many peer-reviewed published papers, books and book chapters. His extensive knowledge of endocrine
structure-function correlation have led to invitations to lecture at Universities and hospitals
worldwide, legal opinions, work with NASA and the Canadian Space Agency, as well as the participation
in the evaluation of many pharmaceutical clinical trials. Dr. Kovacs has served on the editorial
board of many major medical journals, and is the founding editor of the journal “Endocrine Pathology”.
He was invited to write the pituitary fascicle for the Armed Forces Institute of Pathology and has
published the book “Functional Endocrine Pathology”. Dr. Kovacs has been blessed with the continuing
support of not only his technical staff, but of two charitable organizations. The Jarislowsky
Foundation and the Lloyd-Carr Harris Foundation, whose longstanding support of research have enabled
the continuation of endocrine pathology research at St. Michael’s Hospital.
Teaching, lecturing and stimulating residents, researchers and post-doctoral fellows is a privilege
which has always held a special place in Dr. Kovacs’ heart. Young medical students, post-graduates
and doctoral students from all over the world have come to St. Michael’s to be trained under Dr.
Kovacs and to receive specialized technical training in electron microscopy and immunochemistry. His
relationship with his students and his style of teaching are characterized by openness, friendliness
and a complete lack of selfishness. He is always ready to share his vast knowledge and experience,
inspiring and encouraging his many associates to work hard in order for them to succeed. Many of Dr.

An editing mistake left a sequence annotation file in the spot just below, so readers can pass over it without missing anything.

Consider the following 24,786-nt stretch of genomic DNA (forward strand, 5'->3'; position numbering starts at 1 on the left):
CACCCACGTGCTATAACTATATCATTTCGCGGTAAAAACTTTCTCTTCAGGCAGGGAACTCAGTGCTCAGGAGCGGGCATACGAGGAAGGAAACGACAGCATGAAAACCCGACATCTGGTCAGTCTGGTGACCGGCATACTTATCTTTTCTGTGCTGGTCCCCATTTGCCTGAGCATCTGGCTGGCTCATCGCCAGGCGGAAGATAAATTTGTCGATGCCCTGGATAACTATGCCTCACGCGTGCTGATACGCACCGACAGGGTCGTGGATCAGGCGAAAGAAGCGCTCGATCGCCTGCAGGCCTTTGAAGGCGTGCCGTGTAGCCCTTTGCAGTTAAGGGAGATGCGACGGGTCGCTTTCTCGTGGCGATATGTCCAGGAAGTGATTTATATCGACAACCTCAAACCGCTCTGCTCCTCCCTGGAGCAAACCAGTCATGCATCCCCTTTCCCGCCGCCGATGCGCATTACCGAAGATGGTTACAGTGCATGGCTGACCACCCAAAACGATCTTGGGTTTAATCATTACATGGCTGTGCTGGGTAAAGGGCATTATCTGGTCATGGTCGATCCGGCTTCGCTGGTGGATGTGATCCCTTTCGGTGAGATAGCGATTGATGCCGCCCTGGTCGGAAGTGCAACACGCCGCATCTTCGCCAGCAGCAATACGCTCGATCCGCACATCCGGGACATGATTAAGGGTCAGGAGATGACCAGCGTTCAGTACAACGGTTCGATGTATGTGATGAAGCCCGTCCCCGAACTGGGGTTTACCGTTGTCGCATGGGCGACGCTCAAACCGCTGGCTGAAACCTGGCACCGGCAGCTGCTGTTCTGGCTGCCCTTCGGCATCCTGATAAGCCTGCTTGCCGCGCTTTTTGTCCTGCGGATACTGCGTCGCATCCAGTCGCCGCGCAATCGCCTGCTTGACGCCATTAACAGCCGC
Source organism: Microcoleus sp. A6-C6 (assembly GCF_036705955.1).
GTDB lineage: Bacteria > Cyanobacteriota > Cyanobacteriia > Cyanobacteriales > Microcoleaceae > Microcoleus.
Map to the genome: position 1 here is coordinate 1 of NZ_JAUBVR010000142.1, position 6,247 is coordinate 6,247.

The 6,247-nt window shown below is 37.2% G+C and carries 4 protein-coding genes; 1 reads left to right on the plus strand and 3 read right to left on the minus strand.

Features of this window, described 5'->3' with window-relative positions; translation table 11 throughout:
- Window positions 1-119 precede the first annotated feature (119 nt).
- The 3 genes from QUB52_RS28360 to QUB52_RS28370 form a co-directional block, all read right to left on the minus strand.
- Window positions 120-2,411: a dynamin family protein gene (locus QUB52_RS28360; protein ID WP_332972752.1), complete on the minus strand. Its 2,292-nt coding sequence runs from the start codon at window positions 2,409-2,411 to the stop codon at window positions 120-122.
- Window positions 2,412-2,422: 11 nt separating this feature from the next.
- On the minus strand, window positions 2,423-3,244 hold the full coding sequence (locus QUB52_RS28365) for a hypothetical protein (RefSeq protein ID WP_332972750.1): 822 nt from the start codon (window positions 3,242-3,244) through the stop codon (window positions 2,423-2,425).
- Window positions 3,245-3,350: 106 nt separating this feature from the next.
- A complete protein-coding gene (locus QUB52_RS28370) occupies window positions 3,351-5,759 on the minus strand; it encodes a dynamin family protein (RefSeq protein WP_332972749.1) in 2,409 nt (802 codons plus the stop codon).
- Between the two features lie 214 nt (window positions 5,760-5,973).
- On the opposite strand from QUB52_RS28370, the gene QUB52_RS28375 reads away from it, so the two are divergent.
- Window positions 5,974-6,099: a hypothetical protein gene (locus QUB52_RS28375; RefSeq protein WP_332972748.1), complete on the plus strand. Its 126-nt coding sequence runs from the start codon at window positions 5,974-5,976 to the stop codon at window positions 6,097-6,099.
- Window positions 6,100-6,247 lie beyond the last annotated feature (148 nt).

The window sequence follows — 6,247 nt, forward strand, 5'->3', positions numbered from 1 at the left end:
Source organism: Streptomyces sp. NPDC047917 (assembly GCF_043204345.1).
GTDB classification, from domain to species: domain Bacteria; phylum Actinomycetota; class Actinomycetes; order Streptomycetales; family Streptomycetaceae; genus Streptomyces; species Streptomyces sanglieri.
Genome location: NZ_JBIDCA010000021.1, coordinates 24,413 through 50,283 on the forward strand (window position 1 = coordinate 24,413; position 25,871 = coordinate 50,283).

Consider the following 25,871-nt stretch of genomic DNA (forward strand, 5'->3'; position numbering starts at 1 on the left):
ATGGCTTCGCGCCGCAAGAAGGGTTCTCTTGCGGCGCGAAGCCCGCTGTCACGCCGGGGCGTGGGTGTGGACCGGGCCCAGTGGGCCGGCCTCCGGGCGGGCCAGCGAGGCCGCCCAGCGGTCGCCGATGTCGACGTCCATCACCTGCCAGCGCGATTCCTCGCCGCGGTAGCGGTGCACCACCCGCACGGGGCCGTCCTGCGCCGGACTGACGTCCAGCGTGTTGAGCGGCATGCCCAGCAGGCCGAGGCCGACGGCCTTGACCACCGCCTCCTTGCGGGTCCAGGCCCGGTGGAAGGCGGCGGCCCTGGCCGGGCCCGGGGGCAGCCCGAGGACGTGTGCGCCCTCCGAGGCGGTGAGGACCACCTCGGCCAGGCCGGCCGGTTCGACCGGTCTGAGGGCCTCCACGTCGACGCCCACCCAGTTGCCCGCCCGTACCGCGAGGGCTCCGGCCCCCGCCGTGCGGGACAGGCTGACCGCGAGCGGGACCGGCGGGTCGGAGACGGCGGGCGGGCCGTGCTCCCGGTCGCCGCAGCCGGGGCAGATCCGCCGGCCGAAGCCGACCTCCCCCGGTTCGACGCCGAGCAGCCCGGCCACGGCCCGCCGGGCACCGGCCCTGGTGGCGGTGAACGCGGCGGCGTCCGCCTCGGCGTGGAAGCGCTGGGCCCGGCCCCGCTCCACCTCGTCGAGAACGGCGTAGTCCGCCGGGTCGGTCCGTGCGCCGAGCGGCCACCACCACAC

Kovacs’ former students have moved on to hold prestigious posts with internationally recognized
medical institutions. It is the success of his former students which further enhances his enjoyment
Although his primary professional focus is pituitary pathology, he also has a keen interest in history
and philosophy. Over the course of his career, Dr. Kovacs has visited art galleries all over the
globe and has collected a large number of photographs of paintings depicting various endocrine
diseases throughout the ages. Travel remains Dr. Kovacs’ undeclared passion. He loves to visit new
countries, meet new people and to immerse himself in their culture, music and customs. It has been
said that his vast collection of pituitary tumors is rivaled only by his air miles collection.
Keeping track of where in the world he is at any given time is a challenge.
Dr. Kovacs remains intensely loyal to St. Michael’s Hospital. Despite retirement from active duties
in the Department of Laboratory Medicine and Pathobiology, he continues to provide consultative
services to the Department, as well as other Hospitals and Universities. His research activities
continue at a feverish pace, with more than one project on the go at any one time. His plan is to
continue research, to continue working and to continue learning.
“To travel hopefully is a better thing than to arrive.”
This biosketch was compiled and written by Dr. Kovacs’ long time friend and associate, Mark Moreland.
Robert Louis Stevenson